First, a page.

Thursday, January 10, 2019

Exploration of Owls as Mosaics

In 2012 I created my first mosaic owl and it was love at first sight - the beginning of whimsical journey of exploring this magnificent bird in glass form. 

One day while researching a new project idea, I kept stumbling upon beautiful photos of horned owls. I was so drawn to these birds that I had to draw one of my own. I loved exploring the patterns of the feathers and studying the intense eyes to create my very own horned owl seen in the below photo. 


Night Owl, a stained glass mosaic ~SOLD

Even though landscape has been the primary focus for my work, I love revisiting the owl. Each project has allowed me to use a different part of my design brain. I love reinventing this subject and creating new patterns while hand cutting and arranging the glass for each new mosaic.

Below I'm sharing some of the characters that I've given life to over the years. They range from momentous and elegant birds to very playful, silly creatures. I hope that you enjoy a glimpse into my journey.



Freya – The Snowy Owl, a framed stained glass mosaic owl, 21″ x 15″ ~SOLD


Meet Freya, my snow owl. Her name originates from Norse mythology. She is the goddess of love as well as beauty, war and death. She is said to have stunning blue eyes and to cry golden tears. I found this particularly fitting for my snowy owl whom is surrounded by golden tear drop shapes which I orininally designed as aspen leaves. Interestingly enough, snowy owls rarely make the woods their home but that is not to say that Freya hasn’t stopped in the forest to enjoy the rustling of the golden aspens. Snowy owls hunt during the day so she may also be patiently waiting for a tasty treat.
Gaia – Goddess of Nature, a framed stained glass mosaic, 45″x25″ ~SOLD

With this project, I wanted to go big, to create a proper tribute to this incredibly beautiful bird. I chose the barred owl as it is naturally a pretty large owl and it has a very powerful presence.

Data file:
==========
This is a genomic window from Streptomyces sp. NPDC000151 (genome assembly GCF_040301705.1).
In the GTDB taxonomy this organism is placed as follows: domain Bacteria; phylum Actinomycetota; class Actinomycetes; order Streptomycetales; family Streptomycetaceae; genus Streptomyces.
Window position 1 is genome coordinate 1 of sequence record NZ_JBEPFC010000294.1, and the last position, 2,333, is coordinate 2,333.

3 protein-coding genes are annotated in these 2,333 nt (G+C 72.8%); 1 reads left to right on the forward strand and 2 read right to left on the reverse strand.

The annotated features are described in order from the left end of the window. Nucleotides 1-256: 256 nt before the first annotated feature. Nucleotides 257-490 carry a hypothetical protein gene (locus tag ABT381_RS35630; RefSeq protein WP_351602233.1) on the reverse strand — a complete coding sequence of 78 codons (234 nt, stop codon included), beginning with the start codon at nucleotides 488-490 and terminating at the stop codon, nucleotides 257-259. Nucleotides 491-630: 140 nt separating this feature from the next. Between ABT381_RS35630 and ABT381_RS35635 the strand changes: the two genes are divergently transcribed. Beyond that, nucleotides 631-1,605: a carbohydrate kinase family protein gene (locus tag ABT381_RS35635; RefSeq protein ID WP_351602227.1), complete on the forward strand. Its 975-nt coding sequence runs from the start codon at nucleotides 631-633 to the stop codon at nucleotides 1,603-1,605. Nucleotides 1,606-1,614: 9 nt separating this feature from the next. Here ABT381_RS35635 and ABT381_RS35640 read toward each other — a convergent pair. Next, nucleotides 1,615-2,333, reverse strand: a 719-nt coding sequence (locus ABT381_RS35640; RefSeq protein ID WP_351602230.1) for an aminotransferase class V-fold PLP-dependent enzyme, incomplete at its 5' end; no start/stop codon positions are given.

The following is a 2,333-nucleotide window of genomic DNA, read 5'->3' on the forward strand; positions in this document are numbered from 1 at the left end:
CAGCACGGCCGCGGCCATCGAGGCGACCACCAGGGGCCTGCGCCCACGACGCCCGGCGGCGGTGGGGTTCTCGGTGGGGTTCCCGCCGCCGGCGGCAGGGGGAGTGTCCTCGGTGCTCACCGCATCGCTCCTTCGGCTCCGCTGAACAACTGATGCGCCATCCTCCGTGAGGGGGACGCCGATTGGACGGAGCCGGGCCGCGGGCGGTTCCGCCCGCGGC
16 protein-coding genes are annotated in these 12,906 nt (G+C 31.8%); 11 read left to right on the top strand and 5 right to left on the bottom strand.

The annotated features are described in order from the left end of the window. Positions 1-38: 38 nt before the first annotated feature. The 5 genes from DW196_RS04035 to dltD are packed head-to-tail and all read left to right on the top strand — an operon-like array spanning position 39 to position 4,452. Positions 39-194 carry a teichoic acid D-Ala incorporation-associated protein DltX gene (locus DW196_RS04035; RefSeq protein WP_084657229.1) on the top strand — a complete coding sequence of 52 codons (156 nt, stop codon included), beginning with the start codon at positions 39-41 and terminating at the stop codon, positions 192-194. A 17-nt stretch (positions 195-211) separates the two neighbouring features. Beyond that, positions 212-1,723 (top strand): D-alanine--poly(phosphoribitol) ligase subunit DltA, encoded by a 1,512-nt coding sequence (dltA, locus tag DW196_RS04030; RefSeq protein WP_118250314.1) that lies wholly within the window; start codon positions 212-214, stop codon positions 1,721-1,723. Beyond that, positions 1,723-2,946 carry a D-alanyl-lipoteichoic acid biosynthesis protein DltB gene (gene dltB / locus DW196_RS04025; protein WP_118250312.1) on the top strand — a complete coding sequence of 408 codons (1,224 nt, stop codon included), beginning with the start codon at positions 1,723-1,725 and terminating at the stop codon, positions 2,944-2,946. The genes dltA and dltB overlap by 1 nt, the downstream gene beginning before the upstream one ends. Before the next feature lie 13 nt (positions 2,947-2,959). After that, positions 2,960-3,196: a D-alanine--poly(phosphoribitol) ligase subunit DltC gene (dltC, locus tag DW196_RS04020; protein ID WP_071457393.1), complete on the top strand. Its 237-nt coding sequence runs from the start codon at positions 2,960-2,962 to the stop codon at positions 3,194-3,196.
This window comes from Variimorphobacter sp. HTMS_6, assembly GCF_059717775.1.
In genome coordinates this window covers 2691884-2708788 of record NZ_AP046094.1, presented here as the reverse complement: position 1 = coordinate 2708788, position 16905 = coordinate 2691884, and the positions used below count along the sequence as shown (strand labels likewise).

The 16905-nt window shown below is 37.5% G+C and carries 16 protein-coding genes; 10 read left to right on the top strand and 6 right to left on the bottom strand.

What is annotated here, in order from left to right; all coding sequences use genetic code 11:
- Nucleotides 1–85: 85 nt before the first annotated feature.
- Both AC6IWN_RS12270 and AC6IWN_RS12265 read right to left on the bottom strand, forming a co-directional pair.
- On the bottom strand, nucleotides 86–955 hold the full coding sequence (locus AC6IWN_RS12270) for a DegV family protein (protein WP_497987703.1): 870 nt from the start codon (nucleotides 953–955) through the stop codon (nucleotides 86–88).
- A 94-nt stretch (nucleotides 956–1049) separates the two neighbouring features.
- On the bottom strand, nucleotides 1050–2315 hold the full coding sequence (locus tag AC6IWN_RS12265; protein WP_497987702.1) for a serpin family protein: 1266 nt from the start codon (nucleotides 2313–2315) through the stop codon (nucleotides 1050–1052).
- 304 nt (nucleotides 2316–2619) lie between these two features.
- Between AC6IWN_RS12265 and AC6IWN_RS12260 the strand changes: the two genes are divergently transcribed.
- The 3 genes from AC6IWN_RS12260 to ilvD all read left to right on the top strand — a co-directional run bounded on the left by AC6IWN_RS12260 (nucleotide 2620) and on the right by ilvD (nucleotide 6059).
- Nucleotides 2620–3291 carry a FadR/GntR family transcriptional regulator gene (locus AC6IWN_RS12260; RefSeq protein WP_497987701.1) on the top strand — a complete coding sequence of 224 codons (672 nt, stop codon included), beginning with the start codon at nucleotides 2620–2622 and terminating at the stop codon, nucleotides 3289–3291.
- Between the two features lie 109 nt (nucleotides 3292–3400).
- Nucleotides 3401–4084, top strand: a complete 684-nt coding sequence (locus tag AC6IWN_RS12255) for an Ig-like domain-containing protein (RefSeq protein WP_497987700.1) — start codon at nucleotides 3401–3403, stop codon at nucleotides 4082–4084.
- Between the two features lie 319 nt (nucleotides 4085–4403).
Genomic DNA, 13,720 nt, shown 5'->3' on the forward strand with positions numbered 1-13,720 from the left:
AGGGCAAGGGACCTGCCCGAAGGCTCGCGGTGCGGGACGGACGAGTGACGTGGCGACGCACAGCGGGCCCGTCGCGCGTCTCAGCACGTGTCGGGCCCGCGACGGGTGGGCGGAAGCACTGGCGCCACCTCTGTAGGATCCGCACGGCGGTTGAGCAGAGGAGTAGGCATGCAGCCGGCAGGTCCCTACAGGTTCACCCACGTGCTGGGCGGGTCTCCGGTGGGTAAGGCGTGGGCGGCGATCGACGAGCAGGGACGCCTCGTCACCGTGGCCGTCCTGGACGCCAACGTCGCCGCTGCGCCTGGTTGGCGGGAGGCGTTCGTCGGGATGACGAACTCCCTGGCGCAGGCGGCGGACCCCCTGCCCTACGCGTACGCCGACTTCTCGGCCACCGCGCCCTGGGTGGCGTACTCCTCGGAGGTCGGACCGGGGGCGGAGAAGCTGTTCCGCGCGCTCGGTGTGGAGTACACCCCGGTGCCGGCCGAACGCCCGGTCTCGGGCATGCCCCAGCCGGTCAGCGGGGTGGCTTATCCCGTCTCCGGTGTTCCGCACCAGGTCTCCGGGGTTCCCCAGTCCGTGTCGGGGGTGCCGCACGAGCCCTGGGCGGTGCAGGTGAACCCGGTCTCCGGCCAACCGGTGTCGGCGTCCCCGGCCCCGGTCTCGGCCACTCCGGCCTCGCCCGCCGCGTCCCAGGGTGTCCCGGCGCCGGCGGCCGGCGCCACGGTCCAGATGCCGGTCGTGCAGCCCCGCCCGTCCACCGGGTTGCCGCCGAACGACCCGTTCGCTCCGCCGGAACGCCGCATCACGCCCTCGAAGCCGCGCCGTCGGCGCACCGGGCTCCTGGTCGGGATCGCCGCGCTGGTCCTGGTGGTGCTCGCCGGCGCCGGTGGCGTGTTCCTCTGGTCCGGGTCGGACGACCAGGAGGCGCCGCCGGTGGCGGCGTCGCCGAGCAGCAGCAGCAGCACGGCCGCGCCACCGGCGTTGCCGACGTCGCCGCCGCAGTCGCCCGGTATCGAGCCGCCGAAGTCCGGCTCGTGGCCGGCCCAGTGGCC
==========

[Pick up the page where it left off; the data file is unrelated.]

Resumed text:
During daylight hours, barred owls roost quietly in the forest, just like my owl, Gaia, who is roosting in the leafy, green tree. My owl unlike the rest of the barred owls is very light in color. I wanted her to be illuminated and to shine brightly among the lushes foliage. 

As her creator, I worked to give her great poise, strength and beauty. While I cut and arranged the glass over my charcoal sketch, what emerged before me seemed to vibrate magic as I looked down into this magnificent bird’s eyes. I decided that she is a goddess of nature. I named her Gaia after the Greek Mythological figure, the mother of all life, the goddess of Earth.


Ice Princess, a stained glass mosaic silhouette, 17.5″ x 8.5″ ~SOLD

With this design, I wanted to do something different. I wanted the mosaic owl to stand on its own without a background and a frame. I created the owl silhouette, something that I've revisited many times since. I chose a barn owl for this project because it is so unique and intriguing to me.

The barn owl is really beautiful, graceful bird. It is reminiscent of a knight armored in feathers – that’s what I thought of when I was designing this one along with her partner seen further down this post.

One of the most unique features of the barn owl is its heart-shaped face. This characteristic made me think of the femininity and the prettiness of this bird. Naturally she evolved into a princess.


Java the Barn Owl, stained glass mosaic, 30″x20″ (31″x21 framed)
Available: See Java the Barn Owl in My Online Art Shop 

Java the Barn owl is a serious, silent huntress of the night. Here she is looking very calm and collected, set against a wooden board. Maybe she is taking a rest in a beautiful barn before she set out for her nightly haunt.

This particular owl was was born out of my love for this java colored stained glass created by Kokomo. The colors are mixed in such a way that they create unique and beautiful patterns in the glass - some may say reminiscent of a coffee, maybe an espresso. I searched out a perfect sheet in which I saw my barn owl adorned in glass feathers. I studied the sheet of glass carefully, drawing out all of my shapes and feathers in different sections of the sheet prior to cutting. This was a very calculated project as it was all about letting the patterns in the glass dictate my design.

The plywood into which the mosaic was inserted was as carefully picked out. I searched out a piece of wood with a beautiful woodgrain. Then it was carefully stained and finished to accentuate the glass. The frame was treated with the same care, being matched to the stained glass.



Barn Owl In Camouflage Tights, 16.5″x7.5″x5/8″, a stained glass mosaic silhouette ~SOLD

Here is another barn owl. Can you tell I love these? Besides the barn owl being so pretty, I also see a little bit of whimsy when I look at a real one. What really catches my eye are its long, slender legs. This is where I thought I could sneak in a little bit of humor.